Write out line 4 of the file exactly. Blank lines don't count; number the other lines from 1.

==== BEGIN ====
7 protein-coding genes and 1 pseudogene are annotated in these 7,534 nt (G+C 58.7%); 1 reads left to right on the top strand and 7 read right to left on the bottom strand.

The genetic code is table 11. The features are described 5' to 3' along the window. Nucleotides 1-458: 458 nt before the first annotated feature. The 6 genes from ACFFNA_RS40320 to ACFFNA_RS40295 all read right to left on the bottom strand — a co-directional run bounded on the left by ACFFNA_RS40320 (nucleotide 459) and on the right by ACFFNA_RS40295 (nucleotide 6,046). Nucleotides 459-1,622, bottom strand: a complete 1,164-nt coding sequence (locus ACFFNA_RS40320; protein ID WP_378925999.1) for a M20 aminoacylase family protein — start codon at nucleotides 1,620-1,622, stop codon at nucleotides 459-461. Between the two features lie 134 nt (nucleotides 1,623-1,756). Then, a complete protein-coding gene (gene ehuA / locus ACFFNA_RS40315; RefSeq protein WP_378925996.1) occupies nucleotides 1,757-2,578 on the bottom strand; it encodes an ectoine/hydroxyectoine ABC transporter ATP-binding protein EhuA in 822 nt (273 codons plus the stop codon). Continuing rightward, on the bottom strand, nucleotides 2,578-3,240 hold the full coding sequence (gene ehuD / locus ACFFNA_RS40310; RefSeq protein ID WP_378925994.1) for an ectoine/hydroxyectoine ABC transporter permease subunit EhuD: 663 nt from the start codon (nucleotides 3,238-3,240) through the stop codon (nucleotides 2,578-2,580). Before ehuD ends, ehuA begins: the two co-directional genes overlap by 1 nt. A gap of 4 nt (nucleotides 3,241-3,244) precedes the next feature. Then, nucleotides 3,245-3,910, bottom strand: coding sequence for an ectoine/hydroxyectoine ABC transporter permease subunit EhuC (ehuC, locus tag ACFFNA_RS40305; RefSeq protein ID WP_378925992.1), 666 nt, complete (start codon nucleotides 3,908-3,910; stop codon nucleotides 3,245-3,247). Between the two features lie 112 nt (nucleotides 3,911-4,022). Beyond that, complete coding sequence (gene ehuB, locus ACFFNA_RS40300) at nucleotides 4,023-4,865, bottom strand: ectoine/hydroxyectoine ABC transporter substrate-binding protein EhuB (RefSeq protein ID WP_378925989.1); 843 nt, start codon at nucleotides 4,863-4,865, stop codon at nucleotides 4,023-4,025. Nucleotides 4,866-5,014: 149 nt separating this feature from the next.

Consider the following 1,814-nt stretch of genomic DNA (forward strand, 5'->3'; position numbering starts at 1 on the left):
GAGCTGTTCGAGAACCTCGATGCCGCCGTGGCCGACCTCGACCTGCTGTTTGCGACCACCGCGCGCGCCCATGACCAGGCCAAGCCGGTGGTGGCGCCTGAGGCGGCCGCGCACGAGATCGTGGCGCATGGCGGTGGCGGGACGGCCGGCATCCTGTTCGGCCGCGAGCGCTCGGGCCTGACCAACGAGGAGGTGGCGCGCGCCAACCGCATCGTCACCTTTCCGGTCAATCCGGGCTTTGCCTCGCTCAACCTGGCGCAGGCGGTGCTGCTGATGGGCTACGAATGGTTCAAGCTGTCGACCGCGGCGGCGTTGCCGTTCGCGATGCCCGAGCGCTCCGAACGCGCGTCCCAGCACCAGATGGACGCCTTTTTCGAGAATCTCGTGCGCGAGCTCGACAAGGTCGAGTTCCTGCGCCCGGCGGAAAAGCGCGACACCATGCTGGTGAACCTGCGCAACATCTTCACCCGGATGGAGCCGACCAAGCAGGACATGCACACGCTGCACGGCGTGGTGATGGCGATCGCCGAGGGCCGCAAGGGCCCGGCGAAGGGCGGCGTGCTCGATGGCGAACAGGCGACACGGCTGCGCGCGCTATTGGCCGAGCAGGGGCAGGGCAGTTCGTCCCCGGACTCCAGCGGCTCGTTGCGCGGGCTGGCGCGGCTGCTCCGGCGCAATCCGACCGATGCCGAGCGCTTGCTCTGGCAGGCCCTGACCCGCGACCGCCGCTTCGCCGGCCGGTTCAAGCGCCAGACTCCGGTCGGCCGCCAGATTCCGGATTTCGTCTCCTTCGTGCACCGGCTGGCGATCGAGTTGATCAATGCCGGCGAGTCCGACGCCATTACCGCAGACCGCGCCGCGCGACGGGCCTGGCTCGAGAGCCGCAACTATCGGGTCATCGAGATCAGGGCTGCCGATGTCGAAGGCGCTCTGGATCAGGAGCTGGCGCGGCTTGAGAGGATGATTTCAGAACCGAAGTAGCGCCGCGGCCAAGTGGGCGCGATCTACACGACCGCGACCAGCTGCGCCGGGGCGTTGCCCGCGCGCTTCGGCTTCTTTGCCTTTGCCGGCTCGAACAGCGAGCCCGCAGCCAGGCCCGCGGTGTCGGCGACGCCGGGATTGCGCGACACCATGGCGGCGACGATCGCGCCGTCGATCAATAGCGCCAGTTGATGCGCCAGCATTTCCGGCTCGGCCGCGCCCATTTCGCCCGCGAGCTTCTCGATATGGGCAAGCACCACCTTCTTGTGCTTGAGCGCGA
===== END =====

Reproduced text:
GAGCTGTTCGAGAACCTCGATGCCGCCGTGGCCGACCTCGACCTGCTGTTTGCGACCACCGCGCGCGCCCATGACCAGGCCAAGCCGGTGGTGGCGCCTGAGGCGGCCGCGCACGAGATCGTGGCGCATGGCGGTGGCGGGACGGCCGGCATCCTGTTCGGCCGCGAGCGCTCGGGCCTGACCAACGAGGAGGTGGCGCGCGCCAACCGCATCGTCACCTTTCCGGTCAATCCGGGCTTTGCCTCGCTCAACCTGGCGCAGGCGGTGCTGCTGATGGGCTACGAATGGTTCAAGCTGTCGACCGCGGCGGCGTTGCCGTTCGCGATGCCCGAGCGCTCCGAACGCGCGTCCCAGCACCAGATGGACGCCTTTTTCGAGAATCTCGTGCGCGAGCTCGACAAGGTCGAGTTCCTGCGCCCGGCGGAAAAGCGCGACACCATGCTGGTGAACCTGCGCAACATCTTCACCCGGATGGAGCCGACCAAGCAGGACATGCACACGCTGCACGGCGTGGTGATGGCGATCGCCGAGGGCCGCAAGGGCCCGGCGAAGGGCGGCGTGCTCGATGGCGAACAGGCGACACGGCTGCGCGCGCTATTGGCCGAGCAGGGGCAGGGCAGTTCGTCCCCGGACTCCAGCGGCTCGTTGCGCGGGCTGGCGCGGCTGCTCCGGCGCAATCCGACCGATGCCGAGCGCTTGCTCTGGCAGGCCCTGACCCGCGACCGCCGCTTCGCCGGCCGGTTCAAGCGCCAGACTCCGGTCGGCCGCCAGATTCCGGATTTCGTCTCCTTCGTGCACCGGCTGGCGATCGAGTTGATCAATGCCGGCGAGTCCGACGCCATTACCGCAGACCGCGCCGCGCGACGGGCCTGGCTCGAGAGCCGCAACTATCGGGTCATCGAGATCAGGGCTGCCGATGTCGAAGGCGCTCTGGATCAGGAGCTGGCGCGGCTTGAGAGGATGATTTCAGAACCGAAGTAGCGCCGCGGCCAAGTGGGCGCGATCTACACGACCGCGACCAGCTGCGCCGGGGCGTTGCCCGCGCGCTTCGGCTTCTTTGCCTTTGCCGGCTCGAACAGCGAGCCCGCAGCCAGGCCCGCGGTGTCGGCGACGCCGGGATTGCGCGACACCATGGCGGCGACGATCGCGCCGTCGATCAATAGCGCCAGTTGATGCGCCAGCATTTCCGGCTCGGCCGCGCCCATTTCGCCCGCGAGCTTCTCGATATGGGCAAGCACCACCTTCTTGTGCTTGAGCGCGA